Warner/Chappell Eyes New Opportunities For Theater Biz
Warner/Chappell Music's theater and standards catalog includes storied works by Stephen Sondheim, John Kander & Fred Ebb, Richard Rodgers & Lorenz Hart, George Gershwin and Cole Porter.
But the theater market presents a far larger opportunity than licensing classics from the Great American Songbook. To that end, Warner/Chappell has been beefing up its theater roster with new signings and is seeking new opportunities for its composers.
Late last year, Warner/Chappell signed worldwide administration agreements with theater composers Robert Lopez ("Avenue Q"); Lopez's wife and occasional collaborator, Kristen Anderson-Lopez (Disney's stage version of "Finding Nemo"); the songwriting team of Matt Sklar and Chad Beguelin ("Elf: The Musical," "The Wedding Singer"); and Neil Bartram ("The Story of My Life"). And Warner/Chappell inked a deal in February with Marc Shaiman and Scott Wittman ("Hairspray") to handle administration of their songs from "Catch Me If You Can," a new musical opening on Broadway in April.
"In some cases I was looking for people who had established reputations and a history of productions on Broadway," says Sean Patrick Flahaven, VP of theater, standards and print at Warner/Chappell. "And in other cases, people who were much earlier in their careers and had some potential for writing in other genres as well."
While musical theater productions can be a high-risk business for investors, the overall market is a profitable one for music publishers. Composers typically retain grand rights (rights to stage a theatrical production) for their own work, giving them a cut of box-office receipts. Even though publishers usually don't receive a share of that revenue, they reap income from licensing compositions for cast albums, sheet music, concert performances, cover recordings and synchronization uses.
A growing line of business has been licensing songs not originally written for the theater to musical productions that find their way to Broadway. Warner/Chappell administers the rights to the Green Day catalog and licensed songs from the band's 2004 album, "American Idiot," for use in the hit musical of the same name. The company also licensed such hits as Quarterflash's "Harden My Heart" and David Lee Roth's "Just Like Paradise" to "Rock of Ages" and Donna Summer's "Hot Stuff" and Maureen McGovern's "The Morning After" to "Priscilla Queen of the Desert," which is scheduled to debut on Broadway in March.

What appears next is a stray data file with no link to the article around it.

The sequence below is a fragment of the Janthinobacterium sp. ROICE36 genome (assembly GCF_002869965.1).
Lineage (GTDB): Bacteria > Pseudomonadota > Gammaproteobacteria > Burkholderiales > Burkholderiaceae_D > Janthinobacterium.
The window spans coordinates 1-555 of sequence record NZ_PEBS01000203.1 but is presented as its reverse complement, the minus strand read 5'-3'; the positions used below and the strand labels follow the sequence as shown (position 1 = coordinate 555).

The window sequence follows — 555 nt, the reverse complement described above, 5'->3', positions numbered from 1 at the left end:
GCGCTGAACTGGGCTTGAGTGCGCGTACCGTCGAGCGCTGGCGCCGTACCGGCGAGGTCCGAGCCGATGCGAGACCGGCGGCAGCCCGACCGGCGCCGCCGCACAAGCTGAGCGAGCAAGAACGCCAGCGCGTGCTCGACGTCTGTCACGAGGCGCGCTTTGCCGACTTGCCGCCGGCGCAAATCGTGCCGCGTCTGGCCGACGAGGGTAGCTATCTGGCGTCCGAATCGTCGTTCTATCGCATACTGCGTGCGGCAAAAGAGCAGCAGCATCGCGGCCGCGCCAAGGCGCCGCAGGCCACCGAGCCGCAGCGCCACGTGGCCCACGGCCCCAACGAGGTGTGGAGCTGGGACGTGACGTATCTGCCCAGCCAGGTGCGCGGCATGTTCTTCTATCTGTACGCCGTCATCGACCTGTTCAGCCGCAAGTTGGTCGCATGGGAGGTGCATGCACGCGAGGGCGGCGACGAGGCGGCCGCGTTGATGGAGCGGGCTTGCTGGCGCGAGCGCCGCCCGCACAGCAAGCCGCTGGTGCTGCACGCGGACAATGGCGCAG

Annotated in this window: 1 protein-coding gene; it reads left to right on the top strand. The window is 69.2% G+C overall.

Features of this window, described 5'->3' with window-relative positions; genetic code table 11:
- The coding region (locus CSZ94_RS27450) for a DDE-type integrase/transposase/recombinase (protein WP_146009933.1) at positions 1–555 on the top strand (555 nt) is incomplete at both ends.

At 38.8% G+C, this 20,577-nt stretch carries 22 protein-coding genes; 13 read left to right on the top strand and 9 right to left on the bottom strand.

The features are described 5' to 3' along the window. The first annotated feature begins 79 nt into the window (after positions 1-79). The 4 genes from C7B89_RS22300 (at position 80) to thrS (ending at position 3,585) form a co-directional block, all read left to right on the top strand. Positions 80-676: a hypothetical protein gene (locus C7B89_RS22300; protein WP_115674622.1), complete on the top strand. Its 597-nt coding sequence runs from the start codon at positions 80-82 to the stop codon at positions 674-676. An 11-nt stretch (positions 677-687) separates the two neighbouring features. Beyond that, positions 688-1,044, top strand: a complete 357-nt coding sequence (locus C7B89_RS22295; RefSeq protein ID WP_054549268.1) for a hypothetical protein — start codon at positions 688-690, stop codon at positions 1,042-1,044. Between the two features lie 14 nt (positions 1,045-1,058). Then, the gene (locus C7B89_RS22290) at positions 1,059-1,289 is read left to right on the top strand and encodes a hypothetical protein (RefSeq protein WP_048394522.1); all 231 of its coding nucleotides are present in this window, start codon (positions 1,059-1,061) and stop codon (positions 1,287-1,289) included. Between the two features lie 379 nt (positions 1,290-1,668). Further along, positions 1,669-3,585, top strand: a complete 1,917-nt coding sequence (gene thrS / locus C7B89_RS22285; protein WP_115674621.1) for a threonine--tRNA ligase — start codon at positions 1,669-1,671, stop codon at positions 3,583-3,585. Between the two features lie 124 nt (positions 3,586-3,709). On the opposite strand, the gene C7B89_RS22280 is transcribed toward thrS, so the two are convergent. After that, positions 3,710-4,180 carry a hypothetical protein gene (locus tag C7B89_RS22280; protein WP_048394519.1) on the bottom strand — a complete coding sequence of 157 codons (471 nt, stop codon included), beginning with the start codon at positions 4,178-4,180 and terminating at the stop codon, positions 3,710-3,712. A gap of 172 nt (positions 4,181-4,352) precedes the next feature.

Warner/Chappell has also been encouraging some of its theater composers to write and co-write songs for pop, rock and country artists, as well as music for film, TV and advertising campaigns. A company spokesman declined to name specific examples, saying they're in various stages of development.
"It's a different skill than writing a theater song," Flahaven says, "but many of our younger theater writers grew up listening to pop, rock and country as much as they listened to show tunes, so their musical vocabulary is a bit different."
And what of future generations of theater composers? Lopez, who won a 2004 Tony Award with Jeff Marx for their score to "Avenue Q," says Fox's hit TV comedy "Glee" has helped spark greater interest in musical theater among its mostly young viewership.
"It's maybe too early to assess the impact that it's having, because a whole generation of kids are now growing up with 'Glee' as their primary reference for this stuff," Lopez says. "Five or 10 years down the line, those people will be writing the musicals and determining the market for what they'll be. So I do expect it will have an impact."
In that same vein, Flahaven says he's particularly interested in exploring opportunities for Warner/Chappell's theater composers to write original music for films, rather than simply licensing their theatrical music works. Although Flahaven declines to reveal any specific names, he says the publishing company has pending deals for some of its clients to write original movie musicals.
"When you have people who are trained in writing songs for a dramatic or comedic or stage context, the translation to film isn't a huge one," he says. "A lot of the writers that we represent in our catalog from the earlier part of the century would bounce back and forth from stage to film frequently. So I'm hoping that can happen more frequently now."